We have a workload which is iterative. Data arrives which is
partitioned by 'session'. It arrives on a kinesis stream, and consists
of records which represent changes to session state. In this case the
session is a sensor data ingestion session - sensor data is arriving
from customers and it needs to be accumulated and transformed.
Broadly speaking we need to perform a few operations on this data:
1. Accumulate - just aggregate data which has arrived, per session,
into a state variable. This variable can be quite large, say 100MB.
2. Streaming processing - examine the state as records arrive and
compute some intermediate results. Most of these results are compute
intensive, and can easily benefit from parallelization.
3. Optimization - optimization operates on the state variable
mentioned earlier. It is not parallelizable (except at the level of
session id partitioning as described earlier). The optimization that
is occurring is non linear least squares optimization. It basically
must run sequentially and must run on the entirety of the data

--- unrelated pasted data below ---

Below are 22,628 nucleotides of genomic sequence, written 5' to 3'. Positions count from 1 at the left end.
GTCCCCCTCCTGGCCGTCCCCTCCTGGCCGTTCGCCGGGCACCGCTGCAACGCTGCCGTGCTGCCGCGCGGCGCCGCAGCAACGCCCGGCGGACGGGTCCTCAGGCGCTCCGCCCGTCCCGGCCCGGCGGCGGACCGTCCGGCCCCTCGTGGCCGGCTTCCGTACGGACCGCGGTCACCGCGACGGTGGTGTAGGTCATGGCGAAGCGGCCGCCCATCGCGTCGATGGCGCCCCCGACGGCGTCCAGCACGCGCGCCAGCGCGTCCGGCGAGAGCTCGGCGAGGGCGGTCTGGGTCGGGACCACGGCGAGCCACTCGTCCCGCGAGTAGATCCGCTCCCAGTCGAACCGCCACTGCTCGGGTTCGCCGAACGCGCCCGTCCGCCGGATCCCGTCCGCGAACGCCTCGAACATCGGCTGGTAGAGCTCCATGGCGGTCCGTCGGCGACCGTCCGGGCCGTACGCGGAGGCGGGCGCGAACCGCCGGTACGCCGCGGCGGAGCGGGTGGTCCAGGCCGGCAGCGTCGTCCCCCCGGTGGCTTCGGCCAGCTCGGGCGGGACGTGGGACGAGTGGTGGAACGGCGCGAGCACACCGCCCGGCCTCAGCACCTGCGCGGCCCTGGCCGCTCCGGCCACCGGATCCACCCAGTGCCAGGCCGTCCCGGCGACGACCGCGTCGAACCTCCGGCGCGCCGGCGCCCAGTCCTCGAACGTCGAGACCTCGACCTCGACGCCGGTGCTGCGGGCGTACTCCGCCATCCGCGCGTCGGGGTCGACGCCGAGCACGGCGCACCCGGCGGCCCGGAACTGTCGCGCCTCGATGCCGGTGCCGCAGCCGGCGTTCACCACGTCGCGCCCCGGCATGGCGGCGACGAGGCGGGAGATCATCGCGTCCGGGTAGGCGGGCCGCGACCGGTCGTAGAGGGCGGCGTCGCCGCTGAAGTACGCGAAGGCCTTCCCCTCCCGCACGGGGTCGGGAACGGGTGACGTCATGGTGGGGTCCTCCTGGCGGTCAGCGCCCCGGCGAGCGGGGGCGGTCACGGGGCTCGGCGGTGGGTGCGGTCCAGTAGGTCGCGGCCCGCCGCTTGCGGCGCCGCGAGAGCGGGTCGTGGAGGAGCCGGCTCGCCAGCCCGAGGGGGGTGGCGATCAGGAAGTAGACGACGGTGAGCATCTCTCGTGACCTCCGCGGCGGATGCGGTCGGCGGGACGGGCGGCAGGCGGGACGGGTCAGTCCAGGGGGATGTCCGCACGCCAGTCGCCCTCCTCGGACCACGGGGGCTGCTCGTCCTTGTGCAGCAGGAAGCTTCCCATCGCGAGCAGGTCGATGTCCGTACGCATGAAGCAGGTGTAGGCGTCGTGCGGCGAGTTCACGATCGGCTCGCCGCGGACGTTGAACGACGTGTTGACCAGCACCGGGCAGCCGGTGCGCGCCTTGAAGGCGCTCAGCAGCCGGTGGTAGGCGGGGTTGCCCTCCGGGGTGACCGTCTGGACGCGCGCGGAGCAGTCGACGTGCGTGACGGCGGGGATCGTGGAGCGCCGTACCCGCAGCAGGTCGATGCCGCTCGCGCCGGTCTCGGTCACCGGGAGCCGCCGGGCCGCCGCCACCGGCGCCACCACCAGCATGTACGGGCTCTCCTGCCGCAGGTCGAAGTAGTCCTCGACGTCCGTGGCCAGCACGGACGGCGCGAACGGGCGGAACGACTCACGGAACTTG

accumulated so far.
And then the cycle repeats, as the output of optimization is an input
to the next optimization cycle.
Currently we have a pretty bespoke solution for this, and I'm
beginning to explore whether we could express it in Spark.
This problem isn't exactly embarrassingly parallel. Pieces of it are,
but the sequential optimization step seems like it might be a pain to
work with. So does the need to accumulate a very large state variable
(which is ultimately related to the optimization step). However it
seems like it would be great to be able to express the very parallel
parts plus the overall workflow part using a concise functional Scala
syntax, not have to worry about fault tolerance, communication,
scheduling, etc., and support ad-hoc query and manipulation of
datasets to boot.
Couple questions (apologies if these are too open ended):
1. Does this seems like a use case that could fit well with spark? Are
the large state variables and non-parallelizable/partitions=1
processing steps red flags? Is there benefit in using spark as a sort
of data flow manager even when some of the most important steps are
compute intensive and not very parallelizable?
2. I could imagine accumulating the state in the driver, and then when
its time to run optimization, 'shipping' it to a worker by turning it
into an RDD and reducing it to the optimization of output. Would
something like this work? Does this pattern ever show up?
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